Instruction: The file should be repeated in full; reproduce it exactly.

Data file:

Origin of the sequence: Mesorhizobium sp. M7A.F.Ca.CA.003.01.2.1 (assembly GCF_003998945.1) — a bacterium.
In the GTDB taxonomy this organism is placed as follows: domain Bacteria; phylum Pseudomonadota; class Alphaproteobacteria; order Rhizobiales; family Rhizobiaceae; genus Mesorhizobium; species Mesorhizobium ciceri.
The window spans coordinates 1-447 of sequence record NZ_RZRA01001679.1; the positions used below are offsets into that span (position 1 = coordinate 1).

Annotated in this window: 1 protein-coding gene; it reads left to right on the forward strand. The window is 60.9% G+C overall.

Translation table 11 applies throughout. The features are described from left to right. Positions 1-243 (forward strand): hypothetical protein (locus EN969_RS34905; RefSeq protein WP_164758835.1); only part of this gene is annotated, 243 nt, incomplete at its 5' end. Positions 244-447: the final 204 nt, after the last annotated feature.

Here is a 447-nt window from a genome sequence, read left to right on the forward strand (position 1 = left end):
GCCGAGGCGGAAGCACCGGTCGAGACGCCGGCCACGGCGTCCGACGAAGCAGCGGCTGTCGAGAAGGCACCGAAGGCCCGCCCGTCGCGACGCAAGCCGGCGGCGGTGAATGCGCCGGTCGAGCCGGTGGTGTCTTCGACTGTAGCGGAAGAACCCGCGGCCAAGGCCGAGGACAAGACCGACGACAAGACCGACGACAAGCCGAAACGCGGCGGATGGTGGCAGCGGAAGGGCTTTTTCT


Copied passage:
Origin of the sequence: Mesorhizobium sp. M7A.F.Ca.CA.003.01.2.1 (assembly GCF_003998945.1) — a bacterium.
In the GTDB taxonomy this organism is placed as follows: domain Bacteria; phylum Pseudomonadota; class Alphaproteobacteria; order Rhizobiales; family Rhizobiaceae; genus Mesorhizobium; species Mesorhizobium ciceri.
The window spans coordinates 1-447 of sequence record NZ_RZRA01001679.1; the positions used below are offsets into that span (position 1 = coordinate 1).

Annotated in this window: 1 protein-coding gene; it reads left to right on the forward strand. The window is 60.9% G+C overall.

Translation table 11 applies throughout. The features are described from left to right. Positions 1-243 (forward strand): hypothetical protein (locus EN969_RS34905; RefSeq protein WP_164758835.1); only part of this gene is annotated, 243 nt, incomplete at its 5' end. Positions 244-447: the final 204 nt, after the last annotated feature.

Here is a 447-nt window from a genome sequence, read left to right on the forward strand (position 1 = left end):
GCCGAGGCGGAAGCACCGGTCGAGACGCCGGCCACGGCGTCCGACGAAGCAGCGGCTGTCGAGAAGGCACCGAAGGCCCGCCCGTCGCGACGCAAGCCGGCGGCGGTGAATGCGCCGGTCGAGCCGGTGGTGTCTTCGACTGTAGCGGAAGAACCCGCGGCCAAGGCCGAGGACAAGACCGACGACAAGACCGACGACAAGCCGAAACGCGGCGGATGGTGGCAGCGGAAGGGCTTTTTCT